Moving From Theory To Action: On Planning

To support you in moving toward action, here are some reflection questions based on the recommendations by Richard Wiseman:

1. What are the benefits to me of taking on this goal? How will my life be better?

2. How can I break down this goal into manageable steps? What are some realistic dates for completing these dates? What is one action, no matter how small, that I can take today?

3. After looking at this concrete timeline, what are small rewards I can give myself to celebrate milestones along the way?

4. How will I track my progress? Visual calendar? Phone app? Handwritten journal? (set this up now)

5. Who do I want to tell about my goal, and what are the specific ways people can support me in reaching it? (accountability partners can be very helpful).

The Power of Planning vs. Dreaming

This summer I decided to begin my goal of hiking the entire Long Trail. It’s a 272-mile trail that runs north to south in Vermont, and I’ve been thinking about it for years. The problem was that my mindset around it was getting in the way. I had dreams of hiking it with my two daughters and a friend of mine who also had a daughter or two. One minor flaw to this plan was that this ideal person didn’t exist, my daughters have stated in no uncertain terms that they “Hate” hiking (and walking for that matter these days), and other family trips took priority over planning a week in the woods for the next three summers.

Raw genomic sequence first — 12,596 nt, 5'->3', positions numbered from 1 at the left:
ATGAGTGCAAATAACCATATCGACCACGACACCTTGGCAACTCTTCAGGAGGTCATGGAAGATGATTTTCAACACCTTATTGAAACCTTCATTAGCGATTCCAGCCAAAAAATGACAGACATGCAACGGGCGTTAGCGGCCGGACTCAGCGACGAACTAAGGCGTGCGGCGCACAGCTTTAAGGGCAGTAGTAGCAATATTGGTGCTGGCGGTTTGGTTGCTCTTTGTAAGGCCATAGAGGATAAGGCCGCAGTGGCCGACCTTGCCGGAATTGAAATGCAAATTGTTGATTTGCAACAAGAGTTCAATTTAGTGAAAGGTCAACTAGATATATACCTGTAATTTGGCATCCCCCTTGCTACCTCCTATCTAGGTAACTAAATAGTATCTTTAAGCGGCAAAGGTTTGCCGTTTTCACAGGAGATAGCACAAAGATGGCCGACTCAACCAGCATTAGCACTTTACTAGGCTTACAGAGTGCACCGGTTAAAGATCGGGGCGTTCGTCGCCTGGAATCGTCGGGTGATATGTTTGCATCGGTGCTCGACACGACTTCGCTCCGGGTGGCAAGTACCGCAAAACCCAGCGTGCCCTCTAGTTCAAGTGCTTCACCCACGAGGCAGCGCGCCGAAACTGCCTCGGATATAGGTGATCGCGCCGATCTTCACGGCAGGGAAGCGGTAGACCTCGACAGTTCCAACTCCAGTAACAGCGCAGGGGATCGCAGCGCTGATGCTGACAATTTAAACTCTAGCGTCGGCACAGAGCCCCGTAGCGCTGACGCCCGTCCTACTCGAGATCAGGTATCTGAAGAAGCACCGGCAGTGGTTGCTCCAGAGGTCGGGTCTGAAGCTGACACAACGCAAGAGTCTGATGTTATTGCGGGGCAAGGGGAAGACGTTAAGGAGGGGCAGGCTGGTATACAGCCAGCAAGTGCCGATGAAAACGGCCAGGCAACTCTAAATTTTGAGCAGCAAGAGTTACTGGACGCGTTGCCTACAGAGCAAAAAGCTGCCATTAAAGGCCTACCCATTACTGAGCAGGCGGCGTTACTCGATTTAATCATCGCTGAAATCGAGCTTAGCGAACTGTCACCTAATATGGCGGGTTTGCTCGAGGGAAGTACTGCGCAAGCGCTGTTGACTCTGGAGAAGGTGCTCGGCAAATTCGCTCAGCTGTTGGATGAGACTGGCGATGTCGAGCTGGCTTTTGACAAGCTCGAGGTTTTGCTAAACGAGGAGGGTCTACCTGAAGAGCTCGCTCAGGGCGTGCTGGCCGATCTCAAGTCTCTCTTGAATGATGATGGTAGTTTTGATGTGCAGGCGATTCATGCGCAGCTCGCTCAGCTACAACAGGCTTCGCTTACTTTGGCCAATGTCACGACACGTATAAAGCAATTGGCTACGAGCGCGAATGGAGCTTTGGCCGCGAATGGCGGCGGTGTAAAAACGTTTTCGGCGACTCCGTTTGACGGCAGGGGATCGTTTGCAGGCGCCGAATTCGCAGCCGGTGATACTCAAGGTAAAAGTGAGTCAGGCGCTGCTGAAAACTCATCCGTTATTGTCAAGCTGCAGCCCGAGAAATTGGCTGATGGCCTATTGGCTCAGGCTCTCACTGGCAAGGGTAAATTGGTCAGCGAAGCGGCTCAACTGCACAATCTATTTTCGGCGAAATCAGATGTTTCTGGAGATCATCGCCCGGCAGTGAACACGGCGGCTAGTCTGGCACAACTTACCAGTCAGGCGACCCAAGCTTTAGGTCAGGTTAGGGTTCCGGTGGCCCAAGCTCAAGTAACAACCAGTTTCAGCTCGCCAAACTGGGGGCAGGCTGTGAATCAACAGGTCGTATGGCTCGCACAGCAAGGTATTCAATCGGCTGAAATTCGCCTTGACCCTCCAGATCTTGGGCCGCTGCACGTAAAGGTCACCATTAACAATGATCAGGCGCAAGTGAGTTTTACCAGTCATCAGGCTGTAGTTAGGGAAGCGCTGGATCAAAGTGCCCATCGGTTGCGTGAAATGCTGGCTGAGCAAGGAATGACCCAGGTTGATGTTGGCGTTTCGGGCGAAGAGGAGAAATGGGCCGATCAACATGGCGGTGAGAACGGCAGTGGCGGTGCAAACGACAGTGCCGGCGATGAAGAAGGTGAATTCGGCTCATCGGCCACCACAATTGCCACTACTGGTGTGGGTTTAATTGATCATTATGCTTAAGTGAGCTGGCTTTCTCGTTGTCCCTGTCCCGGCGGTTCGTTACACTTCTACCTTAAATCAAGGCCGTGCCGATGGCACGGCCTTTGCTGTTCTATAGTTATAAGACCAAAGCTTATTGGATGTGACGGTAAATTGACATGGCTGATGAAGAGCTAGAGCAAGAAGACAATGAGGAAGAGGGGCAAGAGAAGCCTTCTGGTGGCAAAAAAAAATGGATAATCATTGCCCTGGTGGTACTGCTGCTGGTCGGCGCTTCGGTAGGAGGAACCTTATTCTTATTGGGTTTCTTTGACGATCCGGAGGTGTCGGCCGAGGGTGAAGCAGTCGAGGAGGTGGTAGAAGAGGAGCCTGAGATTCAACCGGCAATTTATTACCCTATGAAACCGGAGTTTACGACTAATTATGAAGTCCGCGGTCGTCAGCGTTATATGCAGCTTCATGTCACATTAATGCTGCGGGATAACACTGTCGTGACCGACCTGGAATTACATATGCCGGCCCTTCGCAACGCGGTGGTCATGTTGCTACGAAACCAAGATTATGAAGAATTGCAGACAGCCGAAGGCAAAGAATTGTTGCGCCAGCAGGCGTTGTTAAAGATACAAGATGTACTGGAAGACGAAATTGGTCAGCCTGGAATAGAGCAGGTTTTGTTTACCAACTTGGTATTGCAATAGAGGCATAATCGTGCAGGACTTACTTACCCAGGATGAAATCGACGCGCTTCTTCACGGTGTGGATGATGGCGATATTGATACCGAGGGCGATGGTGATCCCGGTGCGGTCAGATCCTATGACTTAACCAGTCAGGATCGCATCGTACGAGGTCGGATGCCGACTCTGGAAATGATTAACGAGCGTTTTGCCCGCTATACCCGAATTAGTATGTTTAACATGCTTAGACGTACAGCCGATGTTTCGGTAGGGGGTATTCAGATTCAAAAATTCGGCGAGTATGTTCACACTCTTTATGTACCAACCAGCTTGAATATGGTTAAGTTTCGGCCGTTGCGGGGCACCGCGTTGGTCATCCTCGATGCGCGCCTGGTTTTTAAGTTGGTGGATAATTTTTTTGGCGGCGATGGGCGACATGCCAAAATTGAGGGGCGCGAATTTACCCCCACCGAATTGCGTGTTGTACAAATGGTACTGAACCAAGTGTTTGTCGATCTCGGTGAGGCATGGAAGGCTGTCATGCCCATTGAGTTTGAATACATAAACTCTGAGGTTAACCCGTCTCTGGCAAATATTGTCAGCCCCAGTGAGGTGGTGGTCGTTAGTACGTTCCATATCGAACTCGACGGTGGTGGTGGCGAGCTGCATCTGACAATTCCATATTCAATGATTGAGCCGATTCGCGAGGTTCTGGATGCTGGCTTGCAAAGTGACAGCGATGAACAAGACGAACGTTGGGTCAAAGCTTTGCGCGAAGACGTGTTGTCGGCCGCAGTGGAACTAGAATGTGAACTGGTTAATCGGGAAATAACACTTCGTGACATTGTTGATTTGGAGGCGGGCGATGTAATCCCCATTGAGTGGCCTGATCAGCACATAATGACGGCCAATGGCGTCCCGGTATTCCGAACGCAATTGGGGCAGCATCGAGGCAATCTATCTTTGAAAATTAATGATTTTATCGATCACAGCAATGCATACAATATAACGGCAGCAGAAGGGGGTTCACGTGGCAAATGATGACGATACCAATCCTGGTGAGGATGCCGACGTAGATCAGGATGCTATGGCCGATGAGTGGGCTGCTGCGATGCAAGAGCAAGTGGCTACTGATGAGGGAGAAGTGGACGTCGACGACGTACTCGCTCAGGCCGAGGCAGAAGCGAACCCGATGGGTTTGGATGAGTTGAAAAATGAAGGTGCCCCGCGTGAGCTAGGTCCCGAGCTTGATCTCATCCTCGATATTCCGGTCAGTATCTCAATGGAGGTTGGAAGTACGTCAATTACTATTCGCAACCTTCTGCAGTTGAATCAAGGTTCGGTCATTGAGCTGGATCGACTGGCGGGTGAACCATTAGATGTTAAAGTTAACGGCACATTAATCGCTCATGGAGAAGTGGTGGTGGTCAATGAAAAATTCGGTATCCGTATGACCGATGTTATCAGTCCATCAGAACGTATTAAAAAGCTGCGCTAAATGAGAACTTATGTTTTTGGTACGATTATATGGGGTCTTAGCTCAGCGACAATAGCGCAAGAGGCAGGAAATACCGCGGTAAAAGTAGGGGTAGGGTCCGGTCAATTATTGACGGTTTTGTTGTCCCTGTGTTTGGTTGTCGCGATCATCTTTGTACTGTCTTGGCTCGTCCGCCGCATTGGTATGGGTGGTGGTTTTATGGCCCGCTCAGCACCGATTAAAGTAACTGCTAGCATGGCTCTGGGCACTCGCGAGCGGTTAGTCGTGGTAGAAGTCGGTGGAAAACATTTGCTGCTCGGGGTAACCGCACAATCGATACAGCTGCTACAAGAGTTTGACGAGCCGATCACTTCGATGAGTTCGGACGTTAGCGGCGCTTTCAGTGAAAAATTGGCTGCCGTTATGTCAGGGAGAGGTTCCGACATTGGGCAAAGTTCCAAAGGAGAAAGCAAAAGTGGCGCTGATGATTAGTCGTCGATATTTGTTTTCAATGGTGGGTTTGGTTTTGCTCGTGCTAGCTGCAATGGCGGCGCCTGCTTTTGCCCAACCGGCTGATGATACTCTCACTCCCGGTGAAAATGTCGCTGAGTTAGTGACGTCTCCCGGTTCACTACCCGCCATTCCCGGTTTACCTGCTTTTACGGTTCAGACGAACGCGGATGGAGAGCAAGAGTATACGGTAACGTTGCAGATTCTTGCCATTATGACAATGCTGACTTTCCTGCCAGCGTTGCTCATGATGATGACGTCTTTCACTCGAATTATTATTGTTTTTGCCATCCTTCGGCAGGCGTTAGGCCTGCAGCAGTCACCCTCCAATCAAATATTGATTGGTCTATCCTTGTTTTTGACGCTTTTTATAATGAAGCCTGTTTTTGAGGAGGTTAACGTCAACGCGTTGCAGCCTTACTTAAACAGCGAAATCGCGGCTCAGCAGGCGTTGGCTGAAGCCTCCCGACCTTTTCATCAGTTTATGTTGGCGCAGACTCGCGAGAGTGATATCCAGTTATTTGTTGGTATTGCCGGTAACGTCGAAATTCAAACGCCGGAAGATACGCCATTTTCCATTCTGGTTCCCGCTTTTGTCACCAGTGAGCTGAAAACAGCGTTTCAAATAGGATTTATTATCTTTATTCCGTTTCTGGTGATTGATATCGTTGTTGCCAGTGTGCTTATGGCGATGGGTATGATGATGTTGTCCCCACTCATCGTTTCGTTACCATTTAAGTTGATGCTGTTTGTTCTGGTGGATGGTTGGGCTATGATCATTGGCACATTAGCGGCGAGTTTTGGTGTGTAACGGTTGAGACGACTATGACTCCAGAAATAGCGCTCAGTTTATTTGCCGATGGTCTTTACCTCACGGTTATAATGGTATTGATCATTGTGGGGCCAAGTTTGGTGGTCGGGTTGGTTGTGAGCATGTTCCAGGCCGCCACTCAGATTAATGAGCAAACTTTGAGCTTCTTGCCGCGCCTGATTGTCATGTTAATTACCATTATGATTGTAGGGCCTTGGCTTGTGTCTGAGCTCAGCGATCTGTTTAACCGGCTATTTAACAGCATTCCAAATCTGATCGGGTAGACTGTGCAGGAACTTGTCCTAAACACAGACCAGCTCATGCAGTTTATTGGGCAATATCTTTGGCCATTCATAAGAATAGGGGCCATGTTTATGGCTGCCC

And then I paused, broke it down and started thinking concretely about this goal. First, I decided it was my goal to hike the Long Trail, no one else’s, and so I would let go of finding a partner to hike the whole thing with, and instead would section-hike it, breaking it down into small chunks. One weekend I could go with my husband and do a part of the trail, another weekend with a girlfriend, a weekend alone, and if the stars align, perhaps in a few years, I might even get my daughters to do a section with me. I moved the timing on my goal out- no need do complete it by the time my elder daughter completed high school. What if it took me ten years or more? After all, to repeat the often-said quote, it’s about the journey, not the destination, right?

And so I have begun, first with my husband in August, then with a girlfriend a week later. I thought that was it for this summer, but unexpectedly a bike trip with friends turned into doing another section of the LT when I injured my shoulder and couldn’t bike for a while. With this long-term goal clarified, I am now seeing ways to make progress even though the completion date isn’t in sight. It’s a good reminder about the power of breaking goals down.

Don’t get me wrong, there’s nothing bad about dreaming. It can provide us with hope and inspiration. In my case it motivated me to buy new gear so that I could travel lighter on the trail. That said, just as buying the gym membership doesn’t improve your health, a new backpack didn’t get me on the trail.

Here is an excerpt from researcher and best-selling author, Richard Wiseman, from his book: 59 Seconds: Think a Little Change A Lot. See below for his top five list of what works in achieving one’s goals:

  1. Break your goal into a series of steps, focusing on creating sub-goals that are concrete, measurable, and time-based.
  2. Tell your friends and family about your goals, thus increasing the fear of failure and eliciting support.